Synopses & Reviews
Fariña evokes the Sixties as precisely, wittily, and poignantly as F. Scott Fitzgerald captured the Jazz Age. The hero, Gnossus Pappadopoulis, weaves his way through the psychedelic landscape, encounteringamong other thingsmescaline, women, art, gluttony, falsehood, science, prayer, and, occasionally, truth. A portrait of an explosive decade, sparkling with inventive writing and conveying the essence of a generation, Been Down So Long It Looks Like Up to Me
, as Thomas Pynchon writes in the introduction, "comes on like the Hallelujah Chorus done by 200 kazoo players with perfect pitch."
"A marvelous storyteller, Fariña is fit to join the company of Kerouac, Kesey, and Pynchon." San Francisco Chronicle
A witty, psychedelic, and telling novel of the 1960s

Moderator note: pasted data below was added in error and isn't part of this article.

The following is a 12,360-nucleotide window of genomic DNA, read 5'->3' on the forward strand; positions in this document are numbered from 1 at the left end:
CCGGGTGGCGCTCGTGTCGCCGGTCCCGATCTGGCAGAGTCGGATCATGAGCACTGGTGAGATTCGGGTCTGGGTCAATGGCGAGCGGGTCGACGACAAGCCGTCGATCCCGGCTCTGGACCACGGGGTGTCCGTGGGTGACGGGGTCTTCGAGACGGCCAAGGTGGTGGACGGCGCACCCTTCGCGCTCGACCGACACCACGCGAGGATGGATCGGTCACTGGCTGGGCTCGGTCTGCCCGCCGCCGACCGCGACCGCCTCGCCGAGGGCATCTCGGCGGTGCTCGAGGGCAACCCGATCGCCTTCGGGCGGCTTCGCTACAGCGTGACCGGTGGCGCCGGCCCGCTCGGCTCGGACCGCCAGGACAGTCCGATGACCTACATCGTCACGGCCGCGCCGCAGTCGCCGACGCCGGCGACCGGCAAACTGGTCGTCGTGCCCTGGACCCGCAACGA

Richard Farina evokes the Sixties as precisely, wittily, and poignantly as F. Scott Fitzgerald captured the Jazz Age. The hero, Gnossus Pappadopoulis, weaves his way through the psychedelic landscape, encountering-among other things-mescaline, women, art, gluttony, falsehood, science, prayer, and, occasionally, truth.
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About the Author
Thomas Pynchon is the author of V.; The Crying of Lot 49; Gravity's Rainbow; Slow Learner, a collection of short stories; Vineland; Mason and Dixon; Against the Day; and, most recently, Inherent Vice. He received the National Book Award for Gravity's Rainbow in 1974.